Before a surgical procedure, in most patient cases, a pre-operative medical evaluation is ordered and accomplished. This is done to minimize any potential medical complications that could develop related to the stress of surgery, anesthesia, and changes in medications. Commonly referred to as “the medical clearance” evaluation, it is an important step to insure patient safety and quality care. We try to use the patient’s regular primary care physician to provide this service whenever possible. Since many patient’s arrive from out of town, or are “in between” medical physician’s, we often get involved to help place the patient with a local medical provider. In some cases, the patient will only be under the care of this physician for the “peri-operative period”. This means they will ultimately return for their routine general medical care to their primary care physician when they return to their home locale.
The pre-operative exam will often include a Chest X-ray and an EKG ( cardiac electrocardiogram) to screen for any acute or chronic respiratory or cardiac conditions. Routine blood-work is also ordered to check for anemia or electrolyte abnormalities. If any tests are abnormal, the patient will be sent for an additional evaluation with a cardiologist, pulmonologist, or medical sub-specialist as needed. It is common for more elderly patients, or those with an active cardiac condition such as atherosclerosis or heart rythym abnormality to get “cardiac clearance”. Patients who are asymptomatic but have a strong family history of cardiac disease will also see the cardiologist pre-op. Often a cardiac “stress test” is ordered, which can involve walking fast on a treadmill to speed the heartbeat up, while checking the ongoing concurrent EKG. More often, cardiac “stress” is artificially induced by injecting a medication in the patient’s IV that speeds the heart up, simulating the same physiologic effect of exercise. The function of the heart in response to this stress, tells us whether it is safe to proceed with your surgical procedure.ve a d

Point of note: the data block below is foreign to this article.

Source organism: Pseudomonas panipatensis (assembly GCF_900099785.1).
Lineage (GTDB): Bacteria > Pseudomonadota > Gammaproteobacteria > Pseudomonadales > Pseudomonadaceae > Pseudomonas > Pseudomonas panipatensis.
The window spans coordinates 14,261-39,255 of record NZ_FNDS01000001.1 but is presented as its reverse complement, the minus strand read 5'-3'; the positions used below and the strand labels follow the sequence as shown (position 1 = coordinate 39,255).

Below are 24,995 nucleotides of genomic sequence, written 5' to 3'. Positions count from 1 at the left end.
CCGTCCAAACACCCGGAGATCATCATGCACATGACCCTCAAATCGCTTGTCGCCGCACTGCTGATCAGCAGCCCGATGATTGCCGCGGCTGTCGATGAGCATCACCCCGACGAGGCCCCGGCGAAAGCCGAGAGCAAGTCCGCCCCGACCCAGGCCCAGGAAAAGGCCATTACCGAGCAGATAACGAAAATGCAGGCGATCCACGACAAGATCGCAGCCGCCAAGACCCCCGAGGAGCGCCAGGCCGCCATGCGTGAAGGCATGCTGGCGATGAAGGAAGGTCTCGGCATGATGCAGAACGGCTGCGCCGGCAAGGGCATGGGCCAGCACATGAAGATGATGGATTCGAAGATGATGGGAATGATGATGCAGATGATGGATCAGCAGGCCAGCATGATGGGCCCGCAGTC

A history of renal (kidney function), liver disease ( hepatitis), gastrointestinal disease ( bleeding ulcer or diverticulitis), may also trigger an medical specialty consultation. Some of the more common conditions known to increase surgical risk are diabetes, hypertension, and bleeding / clotting disorders of the blood. These problems will be controlled and the patient will be “medically maximized” in preparation for surgery. Smokers, and patients who are very overweight, tend to have increased medical risk and we do our best to follow these patients closely. if you drink more than one glass of an alcoholic beverage a day, it can interfere with medications given in the hospital, or lead to a stressful “withdrawal” episode. If indicated, we will often give patients “a drink” with dinner to keep any possible negative physiological responses stable. We are very serious about preventing complications, so bear with us during the “inconvenience” of completing the medical clearance process. After your surgery, if indicated, a medical “hospitalist” will often be part of your care to check and treat any medical issues that arise. This may be a different doctor than the one who did the pre-op clearance! Hospitalists specialize in the treatment of in-hospital patients only, and often they do not have an outside office to see you after discharge.
Many of our patient’s now leave the hospital so quickly, that we do ask them to “follow-up” with their regular physician if problems develop after they are discharged to home. This is rare, and I encourage my patient’s to call me with any medical or surgical questions that come up in the early post-operative period. We will often bring you back to our office quickly if there is any concerns about the operative site or wound care. Call the office or Dr. Kozinn if you have questions. If there is a medical emergency that appears life or limb threatening, then please call “911” and/or head over to the nearest emergency room for fast evaluation and treatment.
Thankfully, peri-operative medical problems are not common, mostly because of all of our “pre-operative” medical preparations!